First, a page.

Title

Diapycnal mixing in a joint mixed-layer/isopycnic coordinate numerical model of the wind- and thermohaline-driven ocean general circulation

Date of Award

1991

Availability

Article

Degree Name

Doctor of Philosophy (Ph.D.)

Department

Meteorology and Physical Oceanography

First Committee Member

Rainer Bleck, Committee Chair

Abstract

A joint mixed-layer/isopycnic coordinate numerical model of the wind- and thermohaline- driven ocean general circulation is developed based on the work of Bleck et al. (1989). In the present model the complete set of primitive equations for conservation of momentum, mass, heat and salt are solved. Diapycnal and isopycnal mixing of temperature and salinity, and the diapycnal velocity associated with them, are included. The model is forced by a Newtonian type of surface heat flux with seasonal variations and an E-P type of surface salt flux varying with latitude only. Vertical stratification of the model ocean is determined by two kinds of diapycnal mass fluxes, first the flux across the bottom of the mixed layer due to mixed layer entrainment/detrainment, and second the interior diapycnal advective flux associated with diapycnal and isopycnal mixing of temperature and salinity. The distinguishing feature of the model is that three-dimensional distributions of both types of mass fluxes are easily diagnosed, thus allowing detailed water mass budget calculations for each layer.Based on a physical definition of neutral surfaces, a mathematical definition of dianeutral velocity is derived which is independent of turbulence closure schemes for interior mixing. Also derived is an Eulerian type of mathematical definition for neutral surfaces, which simplifies the use of neutral surface coordinates in data analysis and in numerical models, compared to McDougall's mathematical definition.Numerical algorithms are developed to solve the numerical implementation difficulties in computing vertical scalar gradients and diapycnal advection velocities in isopycnic coordinates. The algorithms diagnose diapycnal velocity objectively and, at the same time, maintain isopycnic coordinates. In addition, the algorithms are free of ad hoc parameters. The algorithms are verified in one-dimensional isopycnal models of diapycnal diffusion. The verification results show that the algorithms are successful in simulating various one-dimensional diapycnal diffusion processes.A model sensitivity study is aimed at establishing a basic understanding of the role of vertical diffusivity in determining thermocline structure and meridional heat transport in ocean general circulation models (OGCMs). Contrary to F. Bryan's results for the GFDL model sensitivity study, meridional heat transport in the present model is found to be rather insensitive to the vertical diffusivity. A simple analysis shows that sensitivity of meridional heat transport in OGCMs to vertical diffusivity depends on the way the model surface heat flux is parameterized. For OGCMs using a Newtonian cooling type of surface heat flux, high sensitivity of the model meridional heat transport to vertical diffusivity can be avoided by choosing an appropriate reference temperature and vertical e-folding damping rate, and therefore the vertical diffusivity can be tuned to obtain a realistic thermocline.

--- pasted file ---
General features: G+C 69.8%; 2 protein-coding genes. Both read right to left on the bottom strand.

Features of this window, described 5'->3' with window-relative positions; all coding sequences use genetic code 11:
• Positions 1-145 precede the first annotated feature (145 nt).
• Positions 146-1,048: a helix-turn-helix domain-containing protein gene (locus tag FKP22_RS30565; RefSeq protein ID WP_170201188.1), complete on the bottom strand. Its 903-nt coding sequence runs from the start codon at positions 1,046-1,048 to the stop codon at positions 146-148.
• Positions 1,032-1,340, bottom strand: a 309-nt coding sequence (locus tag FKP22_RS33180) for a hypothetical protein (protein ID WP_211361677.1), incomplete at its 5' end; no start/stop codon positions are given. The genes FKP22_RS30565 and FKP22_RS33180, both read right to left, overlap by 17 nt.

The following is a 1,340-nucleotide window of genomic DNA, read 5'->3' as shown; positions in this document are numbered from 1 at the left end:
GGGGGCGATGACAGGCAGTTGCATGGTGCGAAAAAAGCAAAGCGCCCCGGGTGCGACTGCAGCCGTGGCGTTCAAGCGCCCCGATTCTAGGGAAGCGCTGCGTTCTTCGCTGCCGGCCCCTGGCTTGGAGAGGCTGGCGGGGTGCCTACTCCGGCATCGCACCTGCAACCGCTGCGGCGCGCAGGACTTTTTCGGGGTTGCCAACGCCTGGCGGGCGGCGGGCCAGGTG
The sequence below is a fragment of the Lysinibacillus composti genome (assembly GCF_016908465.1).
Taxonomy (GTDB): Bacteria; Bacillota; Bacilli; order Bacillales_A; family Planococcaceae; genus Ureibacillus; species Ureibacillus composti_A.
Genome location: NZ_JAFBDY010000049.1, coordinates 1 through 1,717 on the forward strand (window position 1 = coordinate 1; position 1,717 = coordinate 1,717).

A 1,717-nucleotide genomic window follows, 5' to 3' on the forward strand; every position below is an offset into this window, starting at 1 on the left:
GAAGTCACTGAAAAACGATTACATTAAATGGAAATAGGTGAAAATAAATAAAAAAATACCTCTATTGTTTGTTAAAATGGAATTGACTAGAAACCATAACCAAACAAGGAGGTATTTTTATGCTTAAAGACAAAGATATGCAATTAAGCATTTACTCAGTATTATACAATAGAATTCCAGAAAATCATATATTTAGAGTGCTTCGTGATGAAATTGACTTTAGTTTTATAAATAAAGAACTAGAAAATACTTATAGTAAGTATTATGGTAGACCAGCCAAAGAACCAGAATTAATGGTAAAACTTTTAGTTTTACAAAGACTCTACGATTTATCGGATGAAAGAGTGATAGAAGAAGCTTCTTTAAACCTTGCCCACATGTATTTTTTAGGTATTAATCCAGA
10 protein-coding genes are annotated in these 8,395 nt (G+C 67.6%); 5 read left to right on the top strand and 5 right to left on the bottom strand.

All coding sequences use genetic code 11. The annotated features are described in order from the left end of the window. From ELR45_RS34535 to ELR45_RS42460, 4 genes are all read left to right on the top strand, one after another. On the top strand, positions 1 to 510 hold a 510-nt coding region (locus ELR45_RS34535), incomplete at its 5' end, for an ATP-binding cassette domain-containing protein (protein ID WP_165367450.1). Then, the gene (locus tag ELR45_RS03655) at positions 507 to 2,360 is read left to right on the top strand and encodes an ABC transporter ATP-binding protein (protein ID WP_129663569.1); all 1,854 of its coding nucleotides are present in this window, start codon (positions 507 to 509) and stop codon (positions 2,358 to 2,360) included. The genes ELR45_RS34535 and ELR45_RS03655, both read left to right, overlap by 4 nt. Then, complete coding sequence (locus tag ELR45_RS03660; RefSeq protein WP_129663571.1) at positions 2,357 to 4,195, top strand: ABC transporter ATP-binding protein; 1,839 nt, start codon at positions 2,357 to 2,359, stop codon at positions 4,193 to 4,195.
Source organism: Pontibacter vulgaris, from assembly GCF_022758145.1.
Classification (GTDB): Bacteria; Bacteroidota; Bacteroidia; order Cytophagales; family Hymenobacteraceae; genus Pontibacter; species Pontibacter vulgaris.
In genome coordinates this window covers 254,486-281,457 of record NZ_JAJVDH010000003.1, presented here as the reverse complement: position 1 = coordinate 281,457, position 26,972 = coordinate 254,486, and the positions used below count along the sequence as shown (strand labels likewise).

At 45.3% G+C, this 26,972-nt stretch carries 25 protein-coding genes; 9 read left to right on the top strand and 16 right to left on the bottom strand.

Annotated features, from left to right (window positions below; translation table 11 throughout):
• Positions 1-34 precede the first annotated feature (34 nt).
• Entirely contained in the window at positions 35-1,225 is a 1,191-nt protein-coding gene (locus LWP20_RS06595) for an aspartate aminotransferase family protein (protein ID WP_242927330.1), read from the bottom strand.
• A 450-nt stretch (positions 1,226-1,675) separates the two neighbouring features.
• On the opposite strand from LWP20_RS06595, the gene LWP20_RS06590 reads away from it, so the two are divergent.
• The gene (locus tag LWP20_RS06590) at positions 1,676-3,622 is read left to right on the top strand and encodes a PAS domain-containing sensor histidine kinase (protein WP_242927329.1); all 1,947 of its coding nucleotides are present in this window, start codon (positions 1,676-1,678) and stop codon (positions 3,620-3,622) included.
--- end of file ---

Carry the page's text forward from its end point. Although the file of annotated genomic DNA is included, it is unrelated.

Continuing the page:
Keywords

Geophysics; Physical Oceanography

Link to Full Text

http://access.library.miami.edu/login?url=http://gateway.proquest.com/openurl?url_ver=Z39.88-2004&rft_val_fmt=info:ofi/fmt:kev:mtx:dissertation&res_dat=xri:pqdiss&rft_dat=xri:pqdiss:9214824